In anticipation of Tidal Wave II, UCSB administrators are trying to move more students from beaches to classrooms for future summer sessions.
UCSB, UCLA and UC Berkeley have initiated talks focusing on changes to their summer session schedules, which could include switching from a six-week to a 10-week summer session and adding two- to three-week "turbo sessions." The Summer Sessions Task Force (SSTF) is also considering options to improve financial aid during summer and increase the number of faculty.
These measures would accommodate increased enrollment, which is important in alleviating overcrowding of students in the future, Chancellor Henry Yang said.
"UC is preparing for what’s been called "Tidal Wave II" – an expected surge in the number of UC-eligible students over the next decade," Yang said. "Larry Hershman, the UC vice president for budget, has said that an expanded summer term is an essential part of the University’s plans for accommodating this enrollment surge."
A key to increased enrollment is improved financial aid, since many students attending summer school must pay for living costs they would not have at home, Financial Aid Director Veronica O’Dette said. Students in past years had to use remaining funds for summer financial aid. Beginning in 2001, summer students can receive additional grants and loans during summer session.
"The whole [change in] summer sessions is going to have a major impact on financial aid, mainly because the financial aid recipients were only those students who had remaining eligibility from the school year," she said.
There is also an expected shift from Santa Barbara City College professors teaching summer session classes to more UCSB professors. Bob Kuntz, co-chair of the SSTF, said he hopes professors will disperse their research throughout the year in order to spend more time teaching summer sessions.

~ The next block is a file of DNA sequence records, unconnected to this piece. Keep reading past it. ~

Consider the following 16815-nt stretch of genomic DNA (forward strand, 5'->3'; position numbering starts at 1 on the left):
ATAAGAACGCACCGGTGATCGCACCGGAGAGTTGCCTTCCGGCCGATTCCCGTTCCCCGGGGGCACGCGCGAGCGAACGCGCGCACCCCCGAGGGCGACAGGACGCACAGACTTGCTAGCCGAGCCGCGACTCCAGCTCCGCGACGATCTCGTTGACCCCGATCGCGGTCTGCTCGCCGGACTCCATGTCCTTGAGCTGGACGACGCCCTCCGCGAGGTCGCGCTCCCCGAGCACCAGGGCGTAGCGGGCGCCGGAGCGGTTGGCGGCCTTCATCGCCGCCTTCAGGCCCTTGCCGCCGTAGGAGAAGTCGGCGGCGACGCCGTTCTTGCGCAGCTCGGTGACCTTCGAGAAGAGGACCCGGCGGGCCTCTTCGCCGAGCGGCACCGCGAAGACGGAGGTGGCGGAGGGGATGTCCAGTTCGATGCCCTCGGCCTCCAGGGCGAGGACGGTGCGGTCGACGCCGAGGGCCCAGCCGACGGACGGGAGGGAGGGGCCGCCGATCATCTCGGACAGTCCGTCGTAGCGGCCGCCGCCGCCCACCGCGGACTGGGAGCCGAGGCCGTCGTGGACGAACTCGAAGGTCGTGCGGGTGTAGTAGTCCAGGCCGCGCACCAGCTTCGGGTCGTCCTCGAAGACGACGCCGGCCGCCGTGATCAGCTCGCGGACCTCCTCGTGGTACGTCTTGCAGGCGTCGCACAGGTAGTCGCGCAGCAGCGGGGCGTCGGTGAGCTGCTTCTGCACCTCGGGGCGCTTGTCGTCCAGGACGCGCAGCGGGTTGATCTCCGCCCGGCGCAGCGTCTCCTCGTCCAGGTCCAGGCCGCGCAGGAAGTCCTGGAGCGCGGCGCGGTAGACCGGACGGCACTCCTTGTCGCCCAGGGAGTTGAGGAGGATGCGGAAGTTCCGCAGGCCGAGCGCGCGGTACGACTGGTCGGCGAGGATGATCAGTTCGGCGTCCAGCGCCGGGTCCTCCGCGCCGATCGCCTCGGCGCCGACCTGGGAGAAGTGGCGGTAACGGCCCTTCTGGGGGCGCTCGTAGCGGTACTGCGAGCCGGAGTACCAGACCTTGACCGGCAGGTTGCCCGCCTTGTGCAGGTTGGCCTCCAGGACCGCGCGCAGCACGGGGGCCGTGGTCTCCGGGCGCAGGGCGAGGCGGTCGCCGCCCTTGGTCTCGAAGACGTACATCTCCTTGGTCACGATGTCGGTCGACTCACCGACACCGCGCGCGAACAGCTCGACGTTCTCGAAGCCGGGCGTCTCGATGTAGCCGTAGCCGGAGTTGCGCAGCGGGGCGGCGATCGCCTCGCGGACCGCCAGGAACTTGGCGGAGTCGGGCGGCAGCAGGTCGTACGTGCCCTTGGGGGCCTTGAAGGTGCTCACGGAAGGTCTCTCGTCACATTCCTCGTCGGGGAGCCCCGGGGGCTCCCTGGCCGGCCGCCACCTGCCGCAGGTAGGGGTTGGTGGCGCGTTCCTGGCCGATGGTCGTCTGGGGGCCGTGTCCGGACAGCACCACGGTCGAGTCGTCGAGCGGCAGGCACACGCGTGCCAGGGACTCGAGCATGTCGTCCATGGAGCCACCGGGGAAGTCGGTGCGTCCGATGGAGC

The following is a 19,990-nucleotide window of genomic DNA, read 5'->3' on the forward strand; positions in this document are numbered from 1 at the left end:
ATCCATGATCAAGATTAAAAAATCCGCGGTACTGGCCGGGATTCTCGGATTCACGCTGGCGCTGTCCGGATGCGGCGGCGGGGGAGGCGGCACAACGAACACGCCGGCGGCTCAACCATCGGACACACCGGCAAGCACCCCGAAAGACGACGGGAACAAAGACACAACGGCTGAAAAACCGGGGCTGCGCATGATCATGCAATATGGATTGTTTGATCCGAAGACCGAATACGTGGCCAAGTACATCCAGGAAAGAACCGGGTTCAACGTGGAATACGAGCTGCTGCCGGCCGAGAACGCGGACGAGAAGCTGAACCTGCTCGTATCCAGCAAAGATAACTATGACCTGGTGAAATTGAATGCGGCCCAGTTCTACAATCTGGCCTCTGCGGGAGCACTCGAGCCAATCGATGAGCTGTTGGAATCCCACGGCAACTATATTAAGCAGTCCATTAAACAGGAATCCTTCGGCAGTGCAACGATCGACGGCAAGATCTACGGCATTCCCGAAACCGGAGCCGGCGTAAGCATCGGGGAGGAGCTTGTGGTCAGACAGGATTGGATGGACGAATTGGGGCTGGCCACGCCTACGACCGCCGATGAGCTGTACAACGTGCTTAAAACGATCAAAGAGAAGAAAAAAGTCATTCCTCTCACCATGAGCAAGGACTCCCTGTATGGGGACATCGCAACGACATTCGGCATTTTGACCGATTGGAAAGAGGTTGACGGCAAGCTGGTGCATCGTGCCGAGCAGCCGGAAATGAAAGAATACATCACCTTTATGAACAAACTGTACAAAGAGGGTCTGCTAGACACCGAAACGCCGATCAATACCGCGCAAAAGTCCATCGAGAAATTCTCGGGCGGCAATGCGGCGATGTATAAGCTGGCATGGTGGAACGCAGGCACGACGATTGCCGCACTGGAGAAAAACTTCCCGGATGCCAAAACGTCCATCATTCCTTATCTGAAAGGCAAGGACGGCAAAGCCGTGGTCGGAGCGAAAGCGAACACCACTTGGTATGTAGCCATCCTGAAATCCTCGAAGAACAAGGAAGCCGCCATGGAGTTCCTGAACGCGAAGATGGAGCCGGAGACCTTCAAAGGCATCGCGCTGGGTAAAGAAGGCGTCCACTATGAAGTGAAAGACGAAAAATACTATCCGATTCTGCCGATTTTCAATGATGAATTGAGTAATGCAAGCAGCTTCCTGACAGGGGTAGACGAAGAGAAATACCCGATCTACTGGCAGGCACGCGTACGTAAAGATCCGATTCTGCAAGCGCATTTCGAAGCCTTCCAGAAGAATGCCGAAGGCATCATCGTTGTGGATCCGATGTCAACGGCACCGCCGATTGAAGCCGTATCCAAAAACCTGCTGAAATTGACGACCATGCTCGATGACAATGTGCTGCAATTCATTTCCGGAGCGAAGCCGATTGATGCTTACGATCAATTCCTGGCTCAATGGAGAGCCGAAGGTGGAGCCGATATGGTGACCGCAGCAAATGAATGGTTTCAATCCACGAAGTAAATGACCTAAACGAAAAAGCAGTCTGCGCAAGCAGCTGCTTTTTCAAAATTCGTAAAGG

"The emphasis will be on increasing the number of UCSB professors that teach during summer sessions," he said. "Right now there is mainly a lot of research done during the summer."
More faculty teachers would contribute to a greater enrollment in the university, Yang said.
"One way for UCSB to enroll more students, without going over the cap set by our Long Range Development Plan, is for us to move toward offering more courses taught by our ladder faculty," he said. "This would give our students the opportunity to complete their degree requirements sooner and to take those courses in the Summer Quarter that are in particularly high demand during the Fall, Spring and Winter Quarters."
The SSTF has not made any definite plans, however.
"No final decisions have been made about any change to summer sessions. At this point there has been a task force that has been meeting since last spring," Kuntz said. "I don’t mean to rule anything out, it’s just that no decision has been made."
Despite the task force’s steady efforts, such as daily meetings, reviews and planning, major changes will not occur this summer. Kuntz expects increased enrollment from graduating seniors needing a few more units or incoming freshmen wanting to get a head start, Kuntz said.
"No radical changes will be made to the coming summer session. We will be making every effort to increase the enrollment, but any significant changes would be beginning summer sessions 2002," he added.
The success of future summer sessions depends on a plan to increase both funding and staff, O’Dette said.
"I think that they are excellent ideas, and if we get the funding, and if we get the staffing, it will be excellent for the students," she said. "But one without the other will not work."